"The sisters-in-law" 
"The sisters-in-law". Time: 1965. Place: Montreal, Canada.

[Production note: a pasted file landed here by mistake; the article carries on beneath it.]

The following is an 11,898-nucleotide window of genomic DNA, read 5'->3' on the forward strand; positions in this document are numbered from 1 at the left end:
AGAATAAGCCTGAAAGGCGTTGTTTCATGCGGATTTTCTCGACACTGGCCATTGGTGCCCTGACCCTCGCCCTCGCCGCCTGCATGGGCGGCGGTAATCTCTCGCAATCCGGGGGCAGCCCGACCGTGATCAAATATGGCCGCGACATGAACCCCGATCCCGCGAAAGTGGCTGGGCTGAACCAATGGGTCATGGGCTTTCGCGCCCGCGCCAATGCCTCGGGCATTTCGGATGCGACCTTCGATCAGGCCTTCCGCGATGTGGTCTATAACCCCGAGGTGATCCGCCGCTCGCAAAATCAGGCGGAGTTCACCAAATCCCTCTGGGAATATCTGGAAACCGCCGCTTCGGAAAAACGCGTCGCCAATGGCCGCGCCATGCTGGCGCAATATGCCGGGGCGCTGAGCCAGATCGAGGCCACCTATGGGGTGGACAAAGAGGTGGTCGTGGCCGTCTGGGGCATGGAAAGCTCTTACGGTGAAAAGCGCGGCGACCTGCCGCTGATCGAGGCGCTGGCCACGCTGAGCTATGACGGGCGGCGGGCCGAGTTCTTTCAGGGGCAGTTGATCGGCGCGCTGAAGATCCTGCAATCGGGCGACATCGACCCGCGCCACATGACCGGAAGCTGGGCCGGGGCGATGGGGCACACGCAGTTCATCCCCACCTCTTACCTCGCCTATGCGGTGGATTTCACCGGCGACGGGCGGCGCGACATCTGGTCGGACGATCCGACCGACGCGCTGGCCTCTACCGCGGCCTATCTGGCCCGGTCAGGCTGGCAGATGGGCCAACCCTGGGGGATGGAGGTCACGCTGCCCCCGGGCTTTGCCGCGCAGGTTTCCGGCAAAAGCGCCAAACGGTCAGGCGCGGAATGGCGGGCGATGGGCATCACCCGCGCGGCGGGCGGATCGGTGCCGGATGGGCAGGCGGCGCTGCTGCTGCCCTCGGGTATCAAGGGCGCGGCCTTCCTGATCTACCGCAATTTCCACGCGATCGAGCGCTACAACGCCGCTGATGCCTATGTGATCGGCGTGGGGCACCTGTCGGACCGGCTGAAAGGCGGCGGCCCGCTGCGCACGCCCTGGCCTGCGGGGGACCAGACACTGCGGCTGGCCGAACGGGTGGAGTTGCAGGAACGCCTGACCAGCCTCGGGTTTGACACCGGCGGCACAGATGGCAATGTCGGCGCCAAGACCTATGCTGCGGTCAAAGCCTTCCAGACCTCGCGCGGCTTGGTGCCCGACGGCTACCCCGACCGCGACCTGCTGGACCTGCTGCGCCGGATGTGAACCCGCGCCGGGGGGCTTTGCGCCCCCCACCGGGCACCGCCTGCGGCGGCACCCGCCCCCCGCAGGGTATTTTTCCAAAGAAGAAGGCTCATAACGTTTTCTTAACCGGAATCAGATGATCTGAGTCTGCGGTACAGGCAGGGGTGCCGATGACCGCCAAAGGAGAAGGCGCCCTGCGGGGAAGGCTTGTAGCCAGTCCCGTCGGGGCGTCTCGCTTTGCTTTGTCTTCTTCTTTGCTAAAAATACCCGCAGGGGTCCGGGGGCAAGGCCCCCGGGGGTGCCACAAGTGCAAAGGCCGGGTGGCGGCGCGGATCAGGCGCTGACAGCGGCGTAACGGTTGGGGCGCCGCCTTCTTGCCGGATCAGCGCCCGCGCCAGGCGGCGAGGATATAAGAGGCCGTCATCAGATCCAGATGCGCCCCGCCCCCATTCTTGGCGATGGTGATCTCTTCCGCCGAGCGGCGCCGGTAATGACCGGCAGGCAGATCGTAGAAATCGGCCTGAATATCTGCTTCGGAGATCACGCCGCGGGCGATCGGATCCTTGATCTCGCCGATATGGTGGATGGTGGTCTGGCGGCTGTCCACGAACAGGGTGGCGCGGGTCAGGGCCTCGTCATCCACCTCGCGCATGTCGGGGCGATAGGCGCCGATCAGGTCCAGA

Germaine Lauzon has won a million stamps for household items and invites friends and family members to her house to help her press the stamps in booklets. After being roughly reprimanded, her daughter, Linda, agrees to cooperate. A friend, Marie-Ange, tells Germaine to her face that her winnings are unjust, at which she rages. Nevertheless, Marie-Ange agrees to help her. Six more women arrive, all friends or sisters jealous of her winnings and, as they lick and stick the stamps inside the booklets, sneak many of them inside their own handbags. When the conversation turns to contests and whether anybody else has ever won anything, several women, grimly looking sideways at Germaine, comment rhetorically: "Do I look like someone who has won anything?" Thérèse takes care of her demented mother-in-law. When the latter becomes agitated, she punches her on the head. After a neighbor complains on the noise created by their many arguments, threatening to call the police, Rose retorts: "Good, call them up, we lack men." Two more women show up, Rheauna et Angeline. All the women, especially her best friend, Rheauna, are scandalized on learning that Angeline is in the habit of entering a night-club where Pierrette, Germaine's repudiated sister, works as an entertainer. Two more women show up, Lise and Ginette, friends of Linda, unwilling this time to cooperate in the venture. Germaine curses her daughter again for not cooperating. Lise is pregnant, with no husband in sight. To help her out, Pierrette gives her the telephone number of an abortionist. Afraid to be repudiated, Lise agrees not to return to the night-club. At last, Germaine discovers her friends and relatives have been robbing her all evening and attempts to get her stamps back, but they resist, with the result that her booklets and stamps become torn and scattered all over the floor. She is left weeping over their poor and unusable remains.